Commenting on the declining rate of rubber production in the country,Peter Igbinosun, president,Natural Rubber Producers, Processors and Marketers Association of Nigeria (NARPPMAN), said the rubber sector has been neglected by the authorities,affecting production of the 10,102 registered members of the association.
Igbinosun explained that the association had applied for funds to resuscitate the dying natural rubber subsector but were continually ignored. He added that rubber is not among the prioritised crops in the CBN-facilitate Anchor Borrowers’ Programme (ABP).
“They said because rubber has a very long gestation period, therefore they have no funds to appropriate except for rice and other immediate economic crops that yield early enough,” he noted.
According to him, the government’s non-commitment to rubber is detrimental to the nation’s economic diversification plan as rubber is one of the country’s most reliable agro-commodities capable of generating significant revenue for local businesses and creating employment opportunities for thousands of the Nigerian populace.
“The health institutions depend on byproducts of rubber; our shoes, surgical gloves, mattresses, car tyres, name them, are all rubber. Yet they want to collectively kill the sub sector. They should know that, ‘No Rubber, No Nation’,” he said.
Gbenga Ogundele, chairman of Natural Rubber Producers, Processors and Marketers Association of Nigeria, Kwara State chapter, pointed out that one of the issues that led to a production slide was aged rubber trees arising from insufficient replanting by local farmers.
Ogundele added that inadequate funding of the research institute for rubber and poor development of high yielding planting materials is affecting output and resulting in lack of interest to rubber farmers.
“We need grants and loans without interest to be able to drive rubber plantations and get new plantations across Nigeria,” he said.
Ogundele also remarked that farmers lack mechanised tools and farming implements to boost production.
Towards a better rubber industry
Igbinosun asserted that the development of the rubber sector is largely dependent on financial support and grants as the value chain, asides creating revenue for the country, has the capacity to employ over 300,000 persons directly and indirectly. He called on the government to directly engage small holder farmers and create a financially enabling environment for them to retain interest in the rubber industry.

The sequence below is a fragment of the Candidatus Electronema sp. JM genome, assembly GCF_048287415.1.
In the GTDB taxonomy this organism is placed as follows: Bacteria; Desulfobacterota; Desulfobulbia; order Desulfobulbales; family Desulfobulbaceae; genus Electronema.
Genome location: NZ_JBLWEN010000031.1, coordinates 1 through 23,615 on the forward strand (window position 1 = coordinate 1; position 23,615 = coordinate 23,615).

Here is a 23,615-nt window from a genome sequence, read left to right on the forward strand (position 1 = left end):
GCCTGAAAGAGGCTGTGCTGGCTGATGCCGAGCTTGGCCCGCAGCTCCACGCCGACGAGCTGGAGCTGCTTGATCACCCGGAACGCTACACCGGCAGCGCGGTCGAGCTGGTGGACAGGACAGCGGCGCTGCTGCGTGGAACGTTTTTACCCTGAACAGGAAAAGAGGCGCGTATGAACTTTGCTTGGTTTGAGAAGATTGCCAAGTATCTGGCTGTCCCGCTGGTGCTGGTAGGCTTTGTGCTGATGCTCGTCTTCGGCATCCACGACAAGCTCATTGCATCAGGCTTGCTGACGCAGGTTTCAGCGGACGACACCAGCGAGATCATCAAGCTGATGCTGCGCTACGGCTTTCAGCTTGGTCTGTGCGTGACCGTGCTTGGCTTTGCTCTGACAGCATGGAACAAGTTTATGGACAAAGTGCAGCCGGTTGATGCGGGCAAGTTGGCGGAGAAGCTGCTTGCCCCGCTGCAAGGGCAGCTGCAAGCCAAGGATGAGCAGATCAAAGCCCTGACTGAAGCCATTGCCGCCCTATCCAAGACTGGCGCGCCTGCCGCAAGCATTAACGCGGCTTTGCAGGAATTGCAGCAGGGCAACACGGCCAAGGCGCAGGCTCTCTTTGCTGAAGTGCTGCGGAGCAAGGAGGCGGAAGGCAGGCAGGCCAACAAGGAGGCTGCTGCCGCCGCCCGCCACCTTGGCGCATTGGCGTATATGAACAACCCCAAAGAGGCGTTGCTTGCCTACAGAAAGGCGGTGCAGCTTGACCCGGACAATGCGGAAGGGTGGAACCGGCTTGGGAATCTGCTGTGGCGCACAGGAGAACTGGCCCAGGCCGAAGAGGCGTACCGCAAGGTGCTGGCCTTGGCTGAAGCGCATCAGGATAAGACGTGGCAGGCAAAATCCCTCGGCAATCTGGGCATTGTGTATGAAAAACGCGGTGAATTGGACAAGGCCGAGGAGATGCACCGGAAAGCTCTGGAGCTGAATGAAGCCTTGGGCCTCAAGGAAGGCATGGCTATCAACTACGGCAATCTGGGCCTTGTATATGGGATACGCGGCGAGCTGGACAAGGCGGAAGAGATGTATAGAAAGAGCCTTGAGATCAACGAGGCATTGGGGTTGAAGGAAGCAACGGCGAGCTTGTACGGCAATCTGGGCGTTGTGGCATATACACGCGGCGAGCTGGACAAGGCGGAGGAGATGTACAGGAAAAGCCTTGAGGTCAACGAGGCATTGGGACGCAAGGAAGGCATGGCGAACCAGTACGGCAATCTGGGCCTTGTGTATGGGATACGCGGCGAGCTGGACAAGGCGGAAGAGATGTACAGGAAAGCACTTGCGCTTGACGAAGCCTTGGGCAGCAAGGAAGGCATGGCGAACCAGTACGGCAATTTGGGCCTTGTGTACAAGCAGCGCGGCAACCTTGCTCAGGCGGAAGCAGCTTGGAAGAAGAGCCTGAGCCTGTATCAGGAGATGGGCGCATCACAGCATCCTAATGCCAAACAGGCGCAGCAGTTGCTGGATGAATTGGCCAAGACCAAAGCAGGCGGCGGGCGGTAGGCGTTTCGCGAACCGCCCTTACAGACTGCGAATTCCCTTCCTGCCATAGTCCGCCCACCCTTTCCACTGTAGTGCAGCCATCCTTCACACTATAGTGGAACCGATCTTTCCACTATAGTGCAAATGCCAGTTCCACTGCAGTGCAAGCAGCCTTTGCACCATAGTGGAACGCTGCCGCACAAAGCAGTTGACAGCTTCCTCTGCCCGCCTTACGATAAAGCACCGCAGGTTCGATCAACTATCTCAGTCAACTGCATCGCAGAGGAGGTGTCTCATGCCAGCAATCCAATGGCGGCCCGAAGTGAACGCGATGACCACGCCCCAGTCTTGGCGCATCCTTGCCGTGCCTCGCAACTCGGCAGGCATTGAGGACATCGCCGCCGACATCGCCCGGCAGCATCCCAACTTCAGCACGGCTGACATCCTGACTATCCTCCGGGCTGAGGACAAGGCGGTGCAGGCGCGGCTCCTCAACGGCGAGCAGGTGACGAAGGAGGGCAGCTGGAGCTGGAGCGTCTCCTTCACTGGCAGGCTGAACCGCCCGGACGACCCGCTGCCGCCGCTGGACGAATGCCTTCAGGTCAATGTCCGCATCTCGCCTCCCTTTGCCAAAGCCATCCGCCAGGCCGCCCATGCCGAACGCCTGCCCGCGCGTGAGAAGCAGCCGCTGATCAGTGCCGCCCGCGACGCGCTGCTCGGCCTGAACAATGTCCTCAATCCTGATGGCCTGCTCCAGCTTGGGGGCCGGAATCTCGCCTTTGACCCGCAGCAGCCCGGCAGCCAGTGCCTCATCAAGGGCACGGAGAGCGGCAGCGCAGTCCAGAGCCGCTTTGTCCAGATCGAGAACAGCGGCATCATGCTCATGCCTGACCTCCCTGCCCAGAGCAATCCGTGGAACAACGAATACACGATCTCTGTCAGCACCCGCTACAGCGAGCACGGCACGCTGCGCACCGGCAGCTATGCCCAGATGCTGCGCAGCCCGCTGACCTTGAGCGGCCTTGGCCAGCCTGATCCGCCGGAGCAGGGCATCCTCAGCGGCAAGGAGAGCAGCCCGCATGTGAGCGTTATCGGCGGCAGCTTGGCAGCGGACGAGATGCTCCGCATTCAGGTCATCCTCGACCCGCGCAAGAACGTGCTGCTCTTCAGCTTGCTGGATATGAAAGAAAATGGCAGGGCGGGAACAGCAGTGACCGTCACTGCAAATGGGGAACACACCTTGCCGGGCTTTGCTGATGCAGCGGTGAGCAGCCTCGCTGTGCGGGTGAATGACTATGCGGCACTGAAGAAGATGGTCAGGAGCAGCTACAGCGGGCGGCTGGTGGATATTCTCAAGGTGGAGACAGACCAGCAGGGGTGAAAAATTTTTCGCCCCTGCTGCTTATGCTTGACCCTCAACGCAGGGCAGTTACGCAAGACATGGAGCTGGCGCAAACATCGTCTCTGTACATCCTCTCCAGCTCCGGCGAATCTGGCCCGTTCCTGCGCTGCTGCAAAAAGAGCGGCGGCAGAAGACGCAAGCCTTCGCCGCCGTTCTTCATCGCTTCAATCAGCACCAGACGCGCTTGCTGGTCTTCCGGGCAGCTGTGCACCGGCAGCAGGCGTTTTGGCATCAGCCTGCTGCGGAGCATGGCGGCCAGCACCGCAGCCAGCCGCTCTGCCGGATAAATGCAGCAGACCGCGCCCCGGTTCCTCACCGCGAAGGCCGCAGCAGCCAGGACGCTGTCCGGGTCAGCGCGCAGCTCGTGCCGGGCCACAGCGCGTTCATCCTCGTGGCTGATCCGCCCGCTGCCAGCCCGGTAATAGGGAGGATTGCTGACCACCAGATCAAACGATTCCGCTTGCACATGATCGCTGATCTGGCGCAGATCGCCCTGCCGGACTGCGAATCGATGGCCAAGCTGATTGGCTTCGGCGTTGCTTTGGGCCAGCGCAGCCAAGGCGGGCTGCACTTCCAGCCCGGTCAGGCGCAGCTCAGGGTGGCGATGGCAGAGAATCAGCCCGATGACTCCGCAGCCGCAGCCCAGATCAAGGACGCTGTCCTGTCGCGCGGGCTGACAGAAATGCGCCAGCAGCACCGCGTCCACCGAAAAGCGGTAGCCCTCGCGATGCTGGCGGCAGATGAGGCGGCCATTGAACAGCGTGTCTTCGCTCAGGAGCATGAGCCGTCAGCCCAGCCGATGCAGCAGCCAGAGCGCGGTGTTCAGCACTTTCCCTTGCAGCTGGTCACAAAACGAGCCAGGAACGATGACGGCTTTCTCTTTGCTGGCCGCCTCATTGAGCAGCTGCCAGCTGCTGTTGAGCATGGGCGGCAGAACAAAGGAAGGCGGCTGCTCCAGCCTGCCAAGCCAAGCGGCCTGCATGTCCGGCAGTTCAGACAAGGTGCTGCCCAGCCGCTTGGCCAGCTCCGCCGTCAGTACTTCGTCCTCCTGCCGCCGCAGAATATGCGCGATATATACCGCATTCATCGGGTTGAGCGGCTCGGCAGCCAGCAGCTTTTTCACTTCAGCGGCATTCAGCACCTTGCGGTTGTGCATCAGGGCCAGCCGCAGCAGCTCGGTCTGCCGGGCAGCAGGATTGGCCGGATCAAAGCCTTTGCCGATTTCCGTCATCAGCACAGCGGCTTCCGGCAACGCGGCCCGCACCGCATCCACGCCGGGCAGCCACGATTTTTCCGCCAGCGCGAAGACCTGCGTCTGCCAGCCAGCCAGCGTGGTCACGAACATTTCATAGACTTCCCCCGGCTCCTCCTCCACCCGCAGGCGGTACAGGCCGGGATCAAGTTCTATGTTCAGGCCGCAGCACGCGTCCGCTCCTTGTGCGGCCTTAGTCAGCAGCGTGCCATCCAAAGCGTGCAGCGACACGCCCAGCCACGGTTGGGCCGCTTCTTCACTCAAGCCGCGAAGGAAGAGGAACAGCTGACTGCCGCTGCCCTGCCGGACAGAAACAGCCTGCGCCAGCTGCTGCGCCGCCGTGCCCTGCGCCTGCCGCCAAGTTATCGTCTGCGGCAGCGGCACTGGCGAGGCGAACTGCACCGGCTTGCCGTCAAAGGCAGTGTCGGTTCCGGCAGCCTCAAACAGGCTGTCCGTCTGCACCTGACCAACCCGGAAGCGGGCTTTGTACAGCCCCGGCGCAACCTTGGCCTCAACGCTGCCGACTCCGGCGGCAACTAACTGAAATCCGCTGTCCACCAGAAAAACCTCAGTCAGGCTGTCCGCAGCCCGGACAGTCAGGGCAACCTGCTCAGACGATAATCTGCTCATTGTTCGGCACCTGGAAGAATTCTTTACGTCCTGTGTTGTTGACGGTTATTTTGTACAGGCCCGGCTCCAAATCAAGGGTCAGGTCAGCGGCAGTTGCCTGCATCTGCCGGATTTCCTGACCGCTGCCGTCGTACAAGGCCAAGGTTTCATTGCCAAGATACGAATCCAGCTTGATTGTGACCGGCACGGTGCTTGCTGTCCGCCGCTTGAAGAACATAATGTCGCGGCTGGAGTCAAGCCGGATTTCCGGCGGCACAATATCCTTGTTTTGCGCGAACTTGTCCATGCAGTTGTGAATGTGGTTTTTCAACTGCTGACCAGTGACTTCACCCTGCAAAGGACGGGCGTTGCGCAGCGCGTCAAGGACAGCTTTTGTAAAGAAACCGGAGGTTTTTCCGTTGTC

He urged state and local governments to facilitate land acquisition processes to enhance expansion of rubber plantations. He also recommended development of agricultural insurance framework to mitigate losses especially during natural disasters.
The NARPPMAN president said the association has successfully set its footprint across 18 states and 114 local government areas across the country with the aim of encouraging more farmers to partake in the cultivation of rubber and also secure markets for rubber output and other economic benefits for the farmers.
On his part, Iyare Harrison remarked that youths are the future growers of the industry, creating the need for youth-inclusive programmes to encourage their participation in rubber production. He added that the government needs to facilitate Public Private Partnerships (PPPs) to enhance financial and institutional support in order to boost productivity and efficiency of the farmers.
Gbenga Ogundele emphasised the need for training and retraining of farmers and stakeholders on technical methods including nursery production,plantation establishment,pest control measures,maintenance, exploitation and marketing. He added that the industry needs partnerships on information dissemination through the likes of information ministries to keep farmers abreast of latest happenings in the industry.
Ogundele also raised optimism that the recently introduced out-growers’ scheme would encourage smallholder farmers to acquire small plantations and plant more rubber trees in the hope that yield would rebound once again to bolster Nigeria’s rubber output.
Frontpage December 30, 2019